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Austin Powers in Goldmember

It's been three years rather than two between Austin Powers films this time, and Mike Myers and his buddies obviously spent the extra time expanding their repertoire of toilet jokes, as the picture is clogged to overflowing with them. Allowing for this excess, it's strictly more of the same from the groovidelic shagmeister.

It’s been three years rather than two between Austin Powers films this time, and Mike Myers and his buddies obviously spent the extra time expanding their repertoire of toilet jokes, as the picture is clogged to overflowing with them. Allowing for this excess, it’s strictly more of the same from the groovidelic shagmeister in “Austin Powers in Goldmember,” a picture that, even more than the previous two, feels like a bunch of gags tossed together. The laughs are here, to be sure, although even some of the best of them are retreads and the Swinging ’60s recycling act is now feeling a bit past its zeitgeist prime. Still, New Line will continue to mine this shaft of gold to rich rewards theatrically and in ancillary markets; while B.O. may not reach the astounding $310 million internationally snagged by 1999’s “The Spy Who Shagged Me,” haul will certainly be much closer to that than to the modest $72 million earned worldwide by the first installment.

In fact, “Goldmember” spends very little time either in the ’60s or in Blighty, as it hops through time and around the globe following the blighted trail of Dr. Evil as he invites further showdowns with the International Man of Mystery. In full Pirandellian mode (and with New Line pleading with the press not to divulge the identities of the very big names making “guest appearances”), this one begins with a jokily spectacular pre-credits action sequence toplining the biggest male movie star in the world in “Austinpussy” opposite a certain svelte Oscar-winning actress playing Dixienormous, a two-time Oscar winning actor as Dr. Evil and a brash and diminutive actor-director as Mini Me, all directed by the most famous filmmaker since Alfred Hitchcock, who like Hitch has now been knighted.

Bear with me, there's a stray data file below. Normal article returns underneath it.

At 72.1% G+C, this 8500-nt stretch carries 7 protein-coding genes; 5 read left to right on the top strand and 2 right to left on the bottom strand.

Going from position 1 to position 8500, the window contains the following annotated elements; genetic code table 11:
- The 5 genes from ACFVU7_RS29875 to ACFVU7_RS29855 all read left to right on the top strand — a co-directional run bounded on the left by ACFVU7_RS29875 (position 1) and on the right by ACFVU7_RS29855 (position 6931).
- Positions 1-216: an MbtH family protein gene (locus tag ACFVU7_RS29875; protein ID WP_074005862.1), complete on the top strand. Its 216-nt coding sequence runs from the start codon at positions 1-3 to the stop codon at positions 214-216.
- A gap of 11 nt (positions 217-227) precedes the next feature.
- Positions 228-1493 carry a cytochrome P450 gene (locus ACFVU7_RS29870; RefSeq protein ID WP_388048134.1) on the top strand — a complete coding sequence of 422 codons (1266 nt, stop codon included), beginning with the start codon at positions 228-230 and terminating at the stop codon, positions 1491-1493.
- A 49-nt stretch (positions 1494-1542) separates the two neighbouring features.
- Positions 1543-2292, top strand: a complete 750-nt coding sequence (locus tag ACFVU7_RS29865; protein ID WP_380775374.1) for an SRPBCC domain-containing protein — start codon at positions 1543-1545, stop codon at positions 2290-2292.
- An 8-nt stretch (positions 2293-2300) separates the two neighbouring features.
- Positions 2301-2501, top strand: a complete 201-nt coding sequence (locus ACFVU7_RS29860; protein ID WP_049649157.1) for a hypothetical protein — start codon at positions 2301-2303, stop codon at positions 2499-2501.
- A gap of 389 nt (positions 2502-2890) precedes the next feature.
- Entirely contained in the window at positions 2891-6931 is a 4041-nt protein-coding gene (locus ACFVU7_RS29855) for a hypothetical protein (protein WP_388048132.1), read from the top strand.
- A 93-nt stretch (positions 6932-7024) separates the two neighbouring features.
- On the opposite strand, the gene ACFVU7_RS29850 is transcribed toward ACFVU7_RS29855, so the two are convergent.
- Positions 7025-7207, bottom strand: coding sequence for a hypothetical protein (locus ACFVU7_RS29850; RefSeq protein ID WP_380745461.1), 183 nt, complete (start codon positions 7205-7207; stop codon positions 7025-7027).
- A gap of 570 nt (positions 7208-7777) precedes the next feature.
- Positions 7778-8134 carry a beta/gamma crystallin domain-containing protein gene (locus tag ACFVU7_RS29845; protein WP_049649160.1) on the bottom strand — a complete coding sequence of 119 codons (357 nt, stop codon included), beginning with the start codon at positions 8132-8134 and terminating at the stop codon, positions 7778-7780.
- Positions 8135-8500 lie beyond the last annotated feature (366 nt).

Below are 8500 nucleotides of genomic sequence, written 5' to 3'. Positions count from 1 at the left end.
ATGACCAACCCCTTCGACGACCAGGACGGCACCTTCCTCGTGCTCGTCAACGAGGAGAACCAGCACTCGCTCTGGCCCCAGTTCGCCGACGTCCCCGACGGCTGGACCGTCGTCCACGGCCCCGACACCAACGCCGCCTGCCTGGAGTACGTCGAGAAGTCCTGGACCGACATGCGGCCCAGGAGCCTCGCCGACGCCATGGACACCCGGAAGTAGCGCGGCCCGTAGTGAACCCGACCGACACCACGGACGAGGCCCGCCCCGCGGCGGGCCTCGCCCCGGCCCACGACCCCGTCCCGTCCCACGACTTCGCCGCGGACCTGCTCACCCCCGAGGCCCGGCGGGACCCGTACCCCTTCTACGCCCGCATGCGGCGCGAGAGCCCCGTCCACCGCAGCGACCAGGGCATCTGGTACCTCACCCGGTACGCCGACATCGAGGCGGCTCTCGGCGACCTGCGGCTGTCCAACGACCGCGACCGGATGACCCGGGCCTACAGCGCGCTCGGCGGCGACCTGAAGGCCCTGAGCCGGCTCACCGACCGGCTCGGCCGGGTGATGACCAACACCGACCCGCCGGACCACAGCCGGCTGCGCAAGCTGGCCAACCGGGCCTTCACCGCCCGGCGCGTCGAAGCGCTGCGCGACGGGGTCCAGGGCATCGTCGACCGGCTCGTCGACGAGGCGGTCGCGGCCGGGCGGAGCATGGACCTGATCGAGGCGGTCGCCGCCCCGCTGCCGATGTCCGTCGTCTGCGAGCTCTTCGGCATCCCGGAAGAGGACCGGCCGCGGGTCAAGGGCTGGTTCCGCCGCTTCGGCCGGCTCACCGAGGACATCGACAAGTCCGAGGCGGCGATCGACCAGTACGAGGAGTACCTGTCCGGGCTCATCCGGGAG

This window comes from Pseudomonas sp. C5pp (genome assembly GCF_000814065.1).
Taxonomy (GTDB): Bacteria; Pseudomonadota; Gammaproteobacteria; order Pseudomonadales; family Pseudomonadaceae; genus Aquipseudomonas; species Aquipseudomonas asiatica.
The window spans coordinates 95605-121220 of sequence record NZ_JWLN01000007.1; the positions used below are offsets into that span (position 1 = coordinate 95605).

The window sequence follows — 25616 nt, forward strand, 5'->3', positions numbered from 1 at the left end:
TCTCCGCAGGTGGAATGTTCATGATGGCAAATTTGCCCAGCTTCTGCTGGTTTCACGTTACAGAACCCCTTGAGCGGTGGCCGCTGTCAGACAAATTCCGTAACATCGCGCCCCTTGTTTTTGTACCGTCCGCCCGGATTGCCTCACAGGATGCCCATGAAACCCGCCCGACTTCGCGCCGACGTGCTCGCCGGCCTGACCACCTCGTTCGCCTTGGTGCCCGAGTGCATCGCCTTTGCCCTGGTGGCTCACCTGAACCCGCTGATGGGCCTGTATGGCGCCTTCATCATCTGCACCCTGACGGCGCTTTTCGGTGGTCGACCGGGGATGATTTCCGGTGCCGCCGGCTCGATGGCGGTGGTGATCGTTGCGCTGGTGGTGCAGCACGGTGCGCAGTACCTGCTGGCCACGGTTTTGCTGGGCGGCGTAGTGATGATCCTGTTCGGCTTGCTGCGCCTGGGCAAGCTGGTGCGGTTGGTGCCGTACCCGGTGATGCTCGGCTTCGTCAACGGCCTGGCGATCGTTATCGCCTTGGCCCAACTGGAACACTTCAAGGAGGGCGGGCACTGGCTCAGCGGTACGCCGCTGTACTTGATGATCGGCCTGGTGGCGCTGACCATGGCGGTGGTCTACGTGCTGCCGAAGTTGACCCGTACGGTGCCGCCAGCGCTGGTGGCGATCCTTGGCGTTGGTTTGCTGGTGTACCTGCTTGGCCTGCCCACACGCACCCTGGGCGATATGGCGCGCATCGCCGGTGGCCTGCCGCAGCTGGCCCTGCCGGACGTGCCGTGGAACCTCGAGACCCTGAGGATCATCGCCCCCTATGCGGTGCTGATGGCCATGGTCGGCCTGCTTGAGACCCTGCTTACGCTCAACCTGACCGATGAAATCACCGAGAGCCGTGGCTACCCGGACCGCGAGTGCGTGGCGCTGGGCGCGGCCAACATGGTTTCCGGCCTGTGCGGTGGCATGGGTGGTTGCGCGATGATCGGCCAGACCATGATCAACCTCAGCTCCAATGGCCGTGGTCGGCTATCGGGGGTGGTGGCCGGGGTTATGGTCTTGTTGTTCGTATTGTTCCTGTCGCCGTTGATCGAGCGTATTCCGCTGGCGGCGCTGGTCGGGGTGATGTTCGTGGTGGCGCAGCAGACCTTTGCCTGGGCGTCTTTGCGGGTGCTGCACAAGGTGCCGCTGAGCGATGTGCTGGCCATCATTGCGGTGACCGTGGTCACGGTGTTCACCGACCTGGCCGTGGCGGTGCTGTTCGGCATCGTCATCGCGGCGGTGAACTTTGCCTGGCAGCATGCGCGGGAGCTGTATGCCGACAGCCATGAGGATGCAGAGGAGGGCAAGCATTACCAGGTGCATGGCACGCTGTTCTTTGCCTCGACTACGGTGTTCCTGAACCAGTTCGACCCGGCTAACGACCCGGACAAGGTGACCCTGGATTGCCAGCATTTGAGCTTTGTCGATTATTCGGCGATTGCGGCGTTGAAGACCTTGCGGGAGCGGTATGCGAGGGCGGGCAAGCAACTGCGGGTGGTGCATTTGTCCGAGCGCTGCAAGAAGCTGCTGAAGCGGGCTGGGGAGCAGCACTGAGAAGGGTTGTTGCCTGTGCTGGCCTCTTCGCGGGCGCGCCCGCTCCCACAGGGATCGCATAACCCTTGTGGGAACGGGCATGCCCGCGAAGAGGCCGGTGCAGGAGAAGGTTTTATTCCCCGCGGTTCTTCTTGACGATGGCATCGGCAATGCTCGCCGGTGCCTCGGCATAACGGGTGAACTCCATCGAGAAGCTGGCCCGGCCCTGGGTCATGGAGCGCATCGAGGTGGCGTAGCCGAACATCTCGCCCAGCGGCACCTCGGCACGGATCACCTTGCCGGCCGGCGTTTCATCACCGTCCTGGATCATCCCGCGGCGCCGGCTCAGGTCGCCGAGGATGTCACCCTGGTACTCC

The in-jokes continue with the name New Line having been inscribed atop the Paramount gate, a new Hollywood talent agency gaining supremacy over CAA, ICM and all the rest by charging only 9% and, finally, Dr. Evil having established his lair behind the Hollywood sign. It’s hardly depriving the picture of suspense to reveal, as some mildly amusing flashbacks show, that Austin Powers and Dr. Evil’s rivalry dates back to their school days at the Intelligence Academy, and that Austin suffers from feelings of lifelong neglect by his father, the illustrious super-agent Nigel Powers (Michael Caine).

As devised by Myers and co-scripter Michael McCullers, pic’s structure could not be more haphazard. Audience is reminded a couple of times that Dr. Evil once again intends to destroy the world, this time in league with Myers’ new title character. Certainly not as memorable a creation as his three others for the series — Austin, Dr. Evil and Fat Bastard, all reprised here — Goldmember is a middle-aged, yellow-haired Dutchman with weird Euro pronunciation who likes to eat the patches of skin that continually flake off his body and whose incinerated private parts have been replaced with a glowing golden rod. In practice, there’s not that much funny about him, other than that he makes for a butt of highly arcane anti-Dutch jibes from the other characters.

But he comes and goes quickly, as Austin is outfitted for a trip to 1975 by Basil (Michael York) with a pimpmobile and Mack threads in order to make a grand entrance at Gotham’s Studio 69. In a genuinely clever sequence involving the most esteemed Broadway musical comedy star of his generation, Austin makes the acquaintance of Foxxy Cleopatra (Beyonce Knowles), a singing supersleuth sistah who accompanies Austin on most of his subsequent adventures as he tries to resolve his relationship with his legendary dad while trying to work in tandem to thwart Dr. Evil and Goldmember.